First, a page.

Friday, July 27, 2018

PARSHAS VAESCHANAN/NACHAMU 5778


“RABBI’S MUSINGS (& AMUSINGS)”
Erev Shabbos Kodesh Parshas Vaeschanan
Shabbas Nachamu – Avos perek 3
15 Av 5778/July 28, 2018

During one of Abbot and Costello’s famous comic routines, Lou Costello was on trial in court. At one point he made a disrespectful remark towards the judge. The judge reprimanded him and said, “you can’t speak to me that way young man! Why, I’ve been sitting on this bench for twenty years!” Costello immediately snapped back, “naturally lazy, aren’t ya!”
A few weeks ago, at the end of June I stepped down from my position as Rabbi of Kehillat New Hempstead. In my final sermon in the capacity of Rabbi I related the above anecdote. I continued that I had been standing at that pulpit for eleven wonderful years, but it was definitely not out of laziness.
Over the years, I had shared many Torah thoughts, celebrated many wonderful occasions, including many of our own familial milestones, introduced some well-known Jewish personalities who spoke in the shul, and developed very strong and personal connections. On occasion, I had been tasked to deliver eulogies, some for dear friends. That is of the most difficult components of being a Rabbi.
Stepping down was a very grueling and difficult decision, but based on various personal factors, we decided that the time had come to move on. The fact that the shul has a scholar of the caliber of my dear friend Rabbi Shimon Kerner, who immediately assumed the role as Rabbi, mitigated the difficulty of my departure, albeit only somewhat.
An educator once told me that the greatest mashgiach (spiritual supervisor) for a rebbe is his talmidim. The fact that the rebbe knows that his students are looking up to him, and that he serves as an example for them, compels him to act the part, even if he would not otherwise do so.
What’s more, a rebbe/Rav is blessed with insights and greater Torah understanding in the merit of his students and congregants. Conveying a thought forces the presenter to crystallize the subject matter in his mind and ensure that he has clarity about the matter before he seeks to convey it to others.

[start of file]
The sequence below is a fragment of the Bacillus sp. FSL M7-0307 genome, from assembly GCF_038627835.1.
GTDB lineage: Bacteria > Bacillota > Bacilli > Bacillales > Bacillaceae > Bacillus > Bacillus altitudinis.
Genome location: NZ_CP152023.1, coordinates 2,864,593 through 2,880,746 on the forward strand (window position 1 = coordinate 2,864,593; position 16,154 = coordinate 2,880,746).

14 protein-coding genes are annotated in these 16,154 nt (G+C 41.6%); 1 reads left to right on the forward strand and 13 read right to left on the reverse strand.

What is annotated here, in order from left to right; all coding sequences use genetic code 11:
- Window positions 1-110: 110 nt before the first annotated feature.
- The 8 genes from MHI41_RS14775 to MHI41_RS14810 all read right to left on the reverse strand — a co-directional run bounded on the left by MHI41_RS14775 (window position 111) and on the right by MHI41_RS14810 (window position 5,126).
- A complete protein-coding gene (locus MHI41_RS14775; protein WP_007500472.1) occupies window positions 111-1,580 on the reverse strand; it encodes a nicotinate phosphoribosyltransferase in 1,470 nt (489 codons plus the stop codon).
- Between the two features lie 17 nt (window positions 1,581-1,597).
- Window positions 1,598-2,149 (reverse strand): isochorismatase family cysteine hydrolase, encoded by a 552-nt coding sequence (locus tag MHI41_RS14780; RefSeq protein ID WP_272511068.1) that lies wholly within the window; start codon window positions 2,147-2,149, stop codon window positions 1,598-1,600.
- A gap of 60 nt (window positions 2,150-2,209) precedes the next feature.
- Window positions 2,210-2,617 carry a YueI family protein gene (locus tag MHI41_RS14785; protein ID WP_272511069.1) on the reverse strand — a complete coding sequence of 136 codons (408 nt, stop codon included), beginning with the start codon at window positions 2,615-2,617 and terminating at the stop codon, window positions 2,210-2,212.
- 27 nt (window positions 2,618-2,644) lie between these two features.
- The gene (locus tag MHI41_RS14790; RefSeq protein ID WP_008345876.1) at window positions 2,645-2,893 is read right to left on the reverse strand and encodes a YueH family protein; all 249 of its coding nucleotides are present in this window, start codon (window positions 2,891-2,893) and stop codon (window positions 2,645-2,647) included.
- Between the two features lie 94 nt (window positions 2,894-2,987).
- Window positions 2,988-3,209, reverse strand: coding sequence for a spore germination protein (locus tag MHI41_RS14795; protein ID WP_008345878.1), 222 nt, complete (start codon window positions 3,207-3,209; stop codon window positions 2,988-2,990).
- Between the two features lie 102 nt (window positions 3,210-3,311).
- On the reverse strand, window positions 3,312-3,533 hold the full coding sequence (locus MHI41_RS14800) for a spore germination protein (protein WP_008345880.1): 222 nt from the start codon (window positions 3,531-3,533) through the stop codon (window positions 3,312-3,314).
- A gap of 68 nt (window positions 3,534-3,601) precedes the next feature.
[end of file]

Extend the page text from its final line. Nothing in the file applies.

Rav Yaakov Kamenetsky zt’l related that when he became a rebbe and would prepare shiur, in shmone esrei he no longer davened for knowledge only in the beracha for knowledge (atah chonen). He began to also daven for insight and wisdom in the beracha for livelihood (barech aleinu), being that it was now part of his job.
On another level, on numerous occasions I would have an epiphany wherein I would think of an insight to add to my sermon while I was walking to shul on Shabbos morning. When I would share that added perspective or insight in shul, I would relate that I was blessed with the insight in the merit of the tzibbur.
This is of course besides the many insights and thoughts that congregants themselves have shared, as well as intriguing questions they asked which forced me to ponder and understand many topics on a higher and deeper level than I had previously.
In that sense, the ending of my rabbanus in Kehillat New Hempstead means the loss of my “mashgichim”, and losing out on that special level of siyata dishmaya granted to a Rav.
The one thing that will always remain part of me is the feeling of closeness and the wonderful relationships that I, and my family, forged with the membership of mevakshei Hashem (seekers of G-d) who comprise the Shul’s membership. I will always be grateful to Kehillat New Hempstead for accepting me - a then inexperienced novice - to be their rebbe and for placing their confidence in me eleven years ago.
At present, I am unsure where my rabbinical career will lead me, as I explore options. But I do know that Kehillat New Hempstead, and the wonderful relationships we forged during the over a decade that we were part of the shul, will always remain part of us!

Shabbat Shalom & Good Shabbos,
             R’ Dani and Chani Staum      

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